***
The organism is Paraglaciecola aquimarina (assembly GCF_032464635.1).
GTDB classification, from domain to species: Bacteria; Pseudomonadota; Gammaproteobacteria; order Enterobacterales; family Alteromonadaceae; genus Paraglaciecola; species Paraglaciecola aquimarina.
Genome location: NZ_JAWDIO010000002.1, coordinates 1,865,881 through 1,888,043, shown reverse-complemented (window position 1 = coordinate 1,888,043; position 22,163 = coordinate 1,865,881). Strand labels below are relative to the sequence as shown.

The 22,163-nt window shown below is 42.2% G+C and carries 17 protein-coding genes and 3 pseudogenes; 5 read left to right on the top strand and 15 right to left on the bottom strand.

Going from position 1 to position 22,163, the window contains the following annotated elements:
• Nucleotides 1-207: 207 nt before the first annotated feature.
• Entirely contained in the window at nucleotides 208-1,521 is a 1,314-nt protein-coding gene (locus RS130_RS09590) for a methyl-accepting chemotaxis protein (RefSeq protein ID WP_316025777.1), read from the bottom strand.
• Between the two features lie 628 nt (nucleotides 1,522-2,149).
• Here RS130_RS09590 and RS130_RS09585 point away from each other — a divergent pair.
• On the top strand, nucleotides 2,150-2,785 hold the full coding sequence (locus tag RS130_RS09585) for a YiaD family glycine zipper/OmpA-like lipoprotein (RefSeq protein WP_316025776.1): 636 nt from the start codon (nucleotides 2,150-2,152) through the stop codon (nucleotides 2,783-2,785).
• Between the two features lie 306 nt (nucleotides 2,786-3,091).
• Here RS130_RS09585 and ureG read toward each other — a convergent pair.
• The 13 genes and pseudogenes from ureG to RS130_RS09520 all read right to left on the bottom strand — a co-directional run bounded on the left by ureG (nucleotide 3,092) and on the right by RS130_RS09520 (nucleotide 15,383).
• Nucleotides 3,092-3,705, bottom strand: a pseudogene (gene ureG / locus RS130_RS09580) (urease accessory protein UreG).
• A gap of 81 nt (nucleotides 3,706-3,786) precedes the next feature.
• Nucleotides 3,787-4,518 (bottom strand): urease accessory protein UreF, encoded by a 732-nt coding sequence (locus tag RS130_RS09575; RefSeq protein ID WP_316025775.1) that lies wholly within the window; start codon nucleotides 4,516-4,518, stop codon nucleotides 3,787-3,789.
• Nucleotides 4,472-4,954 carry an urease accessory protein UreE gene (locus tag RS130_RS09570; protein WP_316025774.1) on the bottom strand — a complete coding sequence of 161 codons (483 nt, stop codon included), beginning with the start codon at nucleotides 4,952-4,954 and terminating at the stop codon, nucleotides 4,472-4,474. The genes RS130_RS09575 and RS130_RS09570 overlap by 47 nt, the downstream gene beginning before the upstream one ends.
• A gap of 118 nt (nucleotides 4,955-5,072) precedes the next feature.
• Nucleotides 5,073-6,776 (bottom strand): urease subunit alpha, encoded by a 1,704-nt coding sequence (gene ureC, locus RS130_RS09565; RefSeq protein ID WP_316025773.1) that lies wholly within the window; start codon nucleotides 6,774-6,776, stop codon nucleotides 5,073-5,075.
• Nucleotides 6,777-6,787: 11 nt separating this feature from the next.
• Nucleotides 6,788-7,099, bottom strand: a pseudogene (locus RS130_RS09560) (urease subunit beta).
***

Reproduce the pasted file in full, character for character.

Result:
The organism is Paraglaciecola aquimarina (assembly GCF_032464635.1).
GTDB classification, from domain to species: Bacteria; Pseudomonadota; Gammaproteobacteria; order Enterobacterales; family Alteromonadaceae; genus Paraglaciecola; species Paraglaciecola aquimarina.
Genome location: NZ_JAWDIO010000002.1, coordinates 1,865,881 through 1,888,043, shown reverse-complemented (window position 1 = coordinate 1,888,043; position 22,163 = coordinate 1,865,881). Strand labels below are relative to the sequence as shown.

The 22,163-nt window shown below is 42.2% G+C and carries 17 protein-coding genes and 3 pseudogenes; 5 read left to right on the top strand and 15 right to left on the bottom strand.

Going from position 1 to position 22,163, the window contains the following annotated elements:
• Nucleotides 1-207: 207 nt before the first annotated feature.
• Entirely contained in the window at nucleotides 208-1,521 is a 1,314-nt protein-coding gene (locus RS130_RS09590) for a methyl-accepting chemotaxis protein (RefSeq protein ID WP_316025777.1), read from the bottom strand.
• Between the two features lie 628 nt (nucleotides 1,522-2,149).
• Here RS130_RS09590 and RS130_RS09585 point away from each other — a divergent pair.
• On the top strand, nucleotides 2,150-2,785 hold the full coding sequence (locus tag RS130_RS09585) for a YiaD family glycine zipper/OmpA-like lipoprotein (RefSeq protein WP_316025776.1): 636 nt from the start codon (nucleotides 2,150-2,152) through the stop codon (nucleotides 2,783-2,785).
• Between the two features lie 306 nt (nucleotides 2,786-3,091).
• Here RS130_RS09585 and ureG read toward each other — a convergent pair.
• The 13 genes and pseudogenes from ureG to RS130_RS09520 all read right to left on the bottom strand — a co-directional run bounded on the left by ureG (nucleotide 3,092) and on the right by RS130_RS09520 (nucleotide 15,383).
• Nucleotides 3,092-3,705, bottom strand: a pseudogene (gene ureG / locus RS130_RS09580) (urease accessory protein UreG).
• A gap of 81 nt (nucleotides 3,706-3,786) precedes the next feature.
• Nucleotides 3,787-4,518 (bottom strand): urease accessory protein UreF, encoded by a 732-nt coding sequence (locus tag RS130_RS09575; RefSeq protein ID WP_316025775.1) that lies wholly within the window; start codon nucleotides 4,516-4,518, stop codon nucleotides 3,787-3,789.
• Nucleotides 4,472-4,954 carry an urease accessory protein UreE gene (locus tag RS130_RS09570; protein WP_316025774.1) on the bottom strand — a complete coding sequence of 161 codons (483 nt, stop codon included), beginning with the start codon at nucleotides 4,952-4,954 and terminating at the stop codon, nucleotides 4,472-4,474. The genes RS130_RS09575 and RS130_RS09570 overlap by 47 nt, the downstream gene beginning before the upstream one ends.
• A gap of 118 nt (nucleotides 4,955-5,072) precedes the next feature.
• Nucleotides 5,073-6,776 (bottom strand): urease subunit alpha, encoded by a 1,704-nt coding sequence (gene ureC, locus RS130_RS09565; RefSeq protein ID WP_316025773.1) that lies wholly within the window; start codon nucleotides 6,774-6,776, stop codon nucleotides 5,073-5,075.
• Nucleotides 6,777-6,787: 11 nt separating this feature from the next.
• Nucleotides 6,788-7,099, bottom strand: a pseudogene (locus RS130_RS09560) (urease subunit beta).